The wizard Merlin took Uther Pendragon's first-born to be raised in safety.

In time, as Merlin had foreseen, the child drew the sword from the stone and was proclaimed King of England.

Merlin was always a big-picture thinker. If he'd been a details guy, he might have noticed that the child was a girl.

Can Martha unite the land and usher in a golden age of chivalry, all while maintaining her secret identity?

Martha's To-Do List:

... a woman's work is never done.


Sources, Resources & Inspirations


Malory's Works

The language may be offputting, but if you can get used to the 15th century's multiple-choice attitude to spelling, then a decent glossary will cut through a lot of the obscurity.



Not without its flaws, but for me, this is still the best film version of the King Arthur story.

The Gough Map

The Gough Map

Its age is a bit uncertain, but it seems to be roughly contemporaneous with Malory. It also seems to share his sense that Orkney was more important than mere geography might suggest.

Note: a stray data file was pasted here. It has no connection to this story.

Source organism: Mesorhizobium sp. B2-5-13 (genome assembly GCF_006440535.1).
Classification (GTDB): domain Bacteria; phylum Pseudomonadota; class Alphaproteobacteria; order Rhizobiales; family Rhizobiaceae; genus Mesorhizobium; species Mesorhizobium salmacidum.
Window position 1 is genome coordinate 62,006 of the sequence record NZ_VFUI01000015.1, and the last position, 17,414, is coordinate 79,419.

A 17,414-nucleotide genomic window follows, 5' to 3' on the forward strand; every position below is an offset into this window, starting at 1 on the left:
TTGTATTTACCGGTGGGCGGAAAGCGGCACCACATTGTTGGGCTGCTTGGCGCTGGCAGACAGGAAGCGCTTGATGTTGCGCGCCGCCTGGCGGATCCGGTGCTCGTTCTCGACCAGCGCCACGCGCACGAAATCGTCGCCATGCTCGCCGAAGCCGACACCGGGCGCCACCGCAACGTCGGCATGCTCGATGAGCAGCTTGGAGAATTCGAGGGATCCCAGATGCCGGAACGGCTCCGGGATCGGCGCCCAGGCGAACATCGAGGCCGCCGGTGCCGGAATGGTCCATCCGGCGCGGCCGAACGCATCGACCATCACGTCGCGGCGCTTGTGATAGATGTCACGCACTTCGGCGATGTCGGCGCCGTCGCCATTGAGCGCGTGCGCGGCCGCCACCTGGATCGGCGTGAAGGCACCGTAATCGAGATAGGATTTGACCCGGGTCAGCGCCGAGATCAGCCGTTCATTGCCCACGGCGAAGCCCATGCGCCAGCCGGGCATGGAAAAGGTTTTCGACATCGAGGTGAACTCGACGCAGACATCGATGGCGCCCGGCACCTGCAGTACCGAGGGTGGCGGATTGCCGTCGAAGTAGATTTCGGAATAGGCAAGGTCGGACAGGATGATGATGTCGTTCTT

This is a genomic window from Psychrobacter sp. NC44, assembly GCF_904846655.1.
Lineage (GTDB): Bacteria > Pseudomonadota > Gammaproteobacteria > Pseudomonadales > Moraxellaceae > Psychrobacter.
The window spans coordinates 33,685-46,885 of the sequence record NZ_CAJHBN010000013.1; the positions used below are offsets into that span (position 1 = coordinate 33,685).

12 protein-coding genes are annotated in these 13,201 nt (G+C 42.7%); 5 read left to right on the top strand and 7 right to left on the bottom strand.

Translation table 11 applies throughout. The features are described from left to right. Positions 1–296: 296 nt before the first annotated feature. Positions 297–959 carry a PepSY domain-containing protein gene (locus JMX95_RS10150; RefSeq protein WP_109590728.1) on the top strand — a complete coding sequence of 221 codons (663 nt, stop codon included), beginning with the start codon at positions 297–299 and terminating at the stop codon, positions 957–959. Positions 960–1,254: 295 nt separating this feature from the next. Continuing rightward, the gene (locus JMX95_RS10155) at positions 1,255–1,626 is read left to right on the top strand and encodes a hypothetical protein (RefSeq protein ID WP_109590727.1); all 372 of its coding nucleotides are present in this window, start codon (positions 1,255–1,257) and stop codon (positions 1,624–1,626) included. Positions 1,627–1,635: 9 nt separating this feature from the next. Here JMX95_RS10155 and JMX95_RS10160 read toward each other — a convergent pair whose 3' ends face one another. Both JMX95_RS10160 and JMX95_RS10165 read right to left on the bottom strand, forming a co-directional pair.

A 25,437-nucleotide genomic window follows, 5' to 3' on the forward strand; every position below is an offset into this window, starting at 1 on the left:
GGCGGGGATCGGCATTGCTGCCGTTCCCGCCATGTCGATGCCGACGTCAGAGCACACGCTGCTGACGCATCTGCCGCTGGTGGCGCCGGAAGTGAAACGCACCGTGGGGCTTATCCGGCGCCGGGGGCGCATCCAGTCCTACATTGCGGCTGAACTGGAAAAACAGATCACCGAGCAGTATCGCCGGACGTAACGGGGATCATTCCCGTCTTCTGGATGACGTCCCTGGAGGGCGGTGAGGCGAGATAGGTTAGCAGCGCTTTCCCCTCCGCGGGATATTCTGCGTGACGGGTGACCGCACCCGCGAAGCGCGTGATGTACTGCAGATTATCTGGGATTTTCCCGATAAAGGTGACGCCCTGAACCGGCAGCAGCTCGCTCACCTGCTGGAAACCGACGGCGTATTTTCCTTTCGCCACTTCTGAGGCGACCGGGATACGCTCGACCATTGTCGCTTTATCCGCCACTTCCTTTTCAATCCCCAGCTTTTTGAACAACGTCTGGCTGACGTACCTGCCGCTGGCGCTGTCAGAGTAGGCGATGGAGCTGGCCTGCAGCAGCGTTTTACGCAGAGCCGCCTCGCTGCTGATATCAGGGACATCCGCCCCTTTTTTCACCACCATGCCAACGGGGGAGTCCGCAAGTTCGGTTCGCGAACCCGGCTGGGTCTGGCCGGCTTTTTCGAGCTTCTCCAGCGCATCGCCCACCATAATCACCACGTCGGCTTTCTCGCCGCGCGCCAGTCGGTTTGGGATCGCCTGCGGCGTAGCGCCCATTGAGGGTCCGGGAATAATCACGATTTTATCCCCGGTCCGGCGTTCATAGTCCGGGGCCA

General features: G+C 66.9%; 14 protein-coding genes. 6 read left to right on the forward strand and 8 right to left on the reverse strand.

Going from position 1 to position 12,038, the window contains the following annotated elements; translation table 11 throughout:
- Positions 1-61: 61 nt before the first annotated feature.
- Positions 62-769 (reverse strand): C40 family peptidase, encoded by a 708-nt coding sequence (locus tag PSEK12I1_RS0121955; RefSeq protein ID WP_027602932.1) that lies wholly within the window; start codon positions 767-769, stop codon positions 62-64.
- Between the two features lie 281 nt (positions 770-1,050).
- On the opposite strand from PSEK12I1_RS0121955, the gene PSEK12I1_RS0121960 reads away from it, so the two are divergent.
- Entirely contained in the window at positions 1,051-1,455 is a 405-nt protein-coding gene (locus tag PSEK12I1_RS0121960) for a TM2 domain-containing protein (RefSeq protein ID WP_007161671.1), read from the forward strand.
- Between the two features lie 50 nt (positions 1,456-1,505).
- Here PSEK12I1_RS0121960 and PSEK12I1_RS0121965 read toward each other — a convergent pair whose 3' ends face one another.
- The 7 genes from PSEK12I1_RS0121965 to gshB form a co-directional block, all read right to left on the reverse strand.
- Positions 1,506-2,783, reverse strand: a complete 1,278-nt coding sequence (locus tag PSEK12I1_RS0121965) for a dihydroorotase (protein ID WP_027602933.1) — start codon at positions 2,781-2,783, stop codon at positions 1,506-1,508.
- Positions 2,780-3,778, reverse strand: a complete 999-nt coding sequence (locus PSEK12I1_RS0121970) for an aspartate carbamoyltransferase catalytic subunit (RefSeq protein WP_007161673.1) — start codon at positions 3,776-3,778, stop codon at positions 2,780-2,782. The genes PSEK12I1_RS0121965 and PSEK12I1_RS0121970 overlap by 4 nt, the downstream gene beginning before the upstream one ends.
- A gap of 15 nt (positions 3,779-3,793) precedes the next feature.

The Middle Ages Unlocked

The Middle Ages

I wish I'd had this book when I started doing general background research for this story. It may be a few centuries off from my setting, but there are some great nuggets in here about various aspects of life in medieval times.

Secrets of the Castle

Secrets of
the Castle

I'm a sucker for TV shows where people make reasonably complex things from scratch. And who doesn't love castles? So this docu-series about an "Experimental Archaeology" site where people are building a 14th-century-style castle - using period-appropriate tools, techniques and materials - is right up my alley. And I learned a thing or two about what building and living in a castle may have actually been like.

Full Metal Jousting

Full Metal

There seems to have been a brief surge of interest in trying to revive jousting as a modern sport, resulting in TV shows like Knights of Mayhem as well as this 10-episode contest. The format doesn't do much for me, and the armour is disappointingly uniform and boxy, but when you want to draw two people trying to knock each other off their horses, there's no better reference than guys doing exactly that.

Early British Kingdoms


David Nash Ford's Early British Kingdoms site has some sections on where Arthurian legend meets history and geography. While I prefer not to bog down mythology in facts, it's sometimes good to have a rough idea where the events are supposed to have taken place.